TV journalists report on current events, sports and weather for local, regional and national news programs. They examine and interpret news received from various sources, present lead-in news stories and introduce videotaped news or live feeds from on-the-scene reporters. TV journalists may work in television studios or out in the field covering wars, political campaigns, fires, floods or human-interest stories. Journalists advance their careers by moving to larger cities reporting on regional and national news stories or working behind-the-scenes as television station mangers, broadcast managers or broadcast supervisors.

Step 1
Develop broadcast journalism skills by taking high school classes in English, journalism, history, public speaking and social studies. Participate in the high school’s TV station by writing stories, editing copy and reporting on the school’s current events. After graduation, apply for a summer job as an office assistant or receptionist at a local TV station.

Step 2
Earn a four-year bachelor’s degree in broadcast journalism through a state college or university. Take journalism courses in mass communications, news reporting, media research techniques, media law and ethics, and video and audio production. Students also take liberal arts courses such as economics, sociology, psychology, mathematics and computer applications. Classroom skills are applied by working on the college’s student-run television station.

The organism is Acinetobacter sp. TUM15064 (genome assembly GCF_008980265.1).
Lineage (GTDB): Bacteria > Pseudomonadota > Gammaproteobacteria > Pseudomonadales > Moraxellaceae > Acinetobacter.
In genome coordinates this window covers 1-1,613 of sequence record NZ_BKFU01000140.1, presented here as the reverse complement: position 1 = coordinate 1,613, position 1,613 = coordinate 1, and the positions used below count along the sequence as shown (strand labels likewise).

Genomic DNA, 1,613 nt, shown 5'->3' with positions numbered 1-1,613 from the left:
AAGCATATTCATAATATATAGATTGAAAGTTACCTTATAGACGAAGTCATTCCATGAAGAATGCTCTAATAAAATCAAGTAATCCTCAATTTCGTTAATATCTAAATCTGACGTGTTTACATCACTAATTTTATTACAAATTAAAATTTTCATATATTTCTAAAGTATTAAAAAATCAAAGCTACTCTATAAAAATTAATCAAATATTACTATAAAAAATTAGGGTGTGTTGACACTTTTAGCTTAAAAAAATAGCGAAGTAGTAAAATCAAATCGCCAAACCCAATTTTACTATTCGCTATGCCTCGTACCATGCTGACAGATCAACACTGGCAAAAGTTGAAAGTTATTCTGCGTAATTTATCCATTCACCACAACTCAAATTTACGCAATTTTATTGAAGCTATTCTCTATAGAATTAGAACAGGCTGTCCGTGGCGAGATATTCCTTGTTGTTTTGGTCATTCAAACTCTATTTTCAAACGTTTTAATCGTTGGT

Step 3
Acquire professional experience while completing a broadcast journalism degree by applying for a summer internship at an off-campus, local television station. Perform such intern duties as answering phones, researching news story ideas and assisting with production by running the camera or audio soundboard. Internships not only provide students with real-world experience, but they also may lead to employment down the road.

Step 4
Gain entry-level employment after graduation at a local television station in the areas of news, weather or sports. TV journalists usually cover local political rallies, accidents, business openings, tradeshows, court cases, celebrity visits, pop culture fads and human interest stories. They may also report on the weekly weather forecasts or deliver sports news, which involves interviewing local sports personalities or coverage of the game. TV journalists advance their careers by moving to larger cities to report on regional news stories or work as investigative journalists reporting on consumer affairs issues for national television programs.

Additional Information
In order to pay for college, broadcast journalism students can apply for grants and scholarships, which are awarded by universities, foundations, newspapers, magazines and professional journalism organizations.